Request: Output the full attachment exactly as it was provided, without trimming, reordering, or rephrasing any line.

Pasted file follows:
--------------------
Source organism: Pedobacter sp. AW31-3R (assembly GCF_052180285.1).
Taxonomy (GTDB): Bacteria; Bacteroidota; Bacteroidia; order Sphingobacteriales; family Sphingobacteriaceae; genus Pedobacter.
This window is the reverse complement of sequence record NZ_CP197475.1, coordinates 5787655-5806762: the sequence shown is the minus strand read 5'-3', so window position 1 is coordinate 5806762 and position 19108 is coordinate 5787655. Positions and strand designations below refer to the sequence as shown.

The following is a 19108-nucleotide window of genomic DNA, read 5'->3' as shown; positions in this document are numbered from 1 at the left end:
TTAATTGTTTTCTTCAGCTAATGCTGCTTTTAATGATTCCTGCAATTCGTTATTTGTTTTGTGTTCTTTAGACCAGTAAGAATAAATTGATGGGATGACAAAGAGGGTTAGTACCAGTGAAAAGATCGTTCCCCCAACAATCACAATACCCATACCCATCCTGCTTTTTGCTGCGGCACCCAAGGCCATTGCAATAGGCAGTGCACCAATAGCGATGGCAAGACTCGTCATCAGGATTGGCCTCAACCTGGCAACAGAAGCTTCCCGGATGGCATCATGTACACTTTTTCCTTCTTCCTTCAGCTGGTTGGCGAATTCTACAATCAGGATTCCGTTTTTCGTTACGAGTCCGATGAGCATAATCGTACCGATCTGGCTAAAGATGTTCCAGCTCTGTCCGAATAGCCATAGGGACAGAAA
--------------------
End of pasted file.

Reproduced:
Source organism: Pedobacter sp. AW31-3R (assembly GCF_052180285.1).
Taxonomy (GTDB): Bacteria; Bacteroidota; Bacteroidia; order Sphingobacteriales; family Sphingobacteriaceae; genus Pedobacter.
This window is the reverse complement of sequence record NZ_CP197475.1, coordinates 5787655-5806762: the sequence shown is the minus strand read 5'-3', so window position 1 is coordinate 5806762 and position 19108 is coordinate 5787655. Positions and strand designations below refer to the sequence as shown.

The following is a 19108-nucleotide window of genomic DNA, read 5'->3' as shown; positions in this document are numbered from 1 at the left end:
TTAATTGTTTTCTTCAGCTAATGCTGCTTTTAATGATTCCTGCAATTCGTTATTTGTTTTGTGTTCTTTAGACCAGTAAGAATAAATTGATGGGATGACAAAGAGGGTTAGTACCAGTGAAAAGATCGTTCCCCCAACAATCACAATACCCATACCCATCCTGCTTTTTGCTGCGGCACCCAAGGCCATTGCAATAGGCAGTGCACCAATAGCGATGGCAAGACTCGTCATCAGGATTGGCCTCAACCTGGCAACAGAAGCTTCCCGGATGGCATCATGTACACTTTTTCCTTCTTCCTTCAGCTGGTTGGCGAATTCTACAATCAGGATTCCGTTTTTCGTTACGAGTCCGATGAGCATAATCGTACCGATCTGGCTAAAGATGTTCCAGCTCTGTCCGAATAGCCATAGGGACAGAAA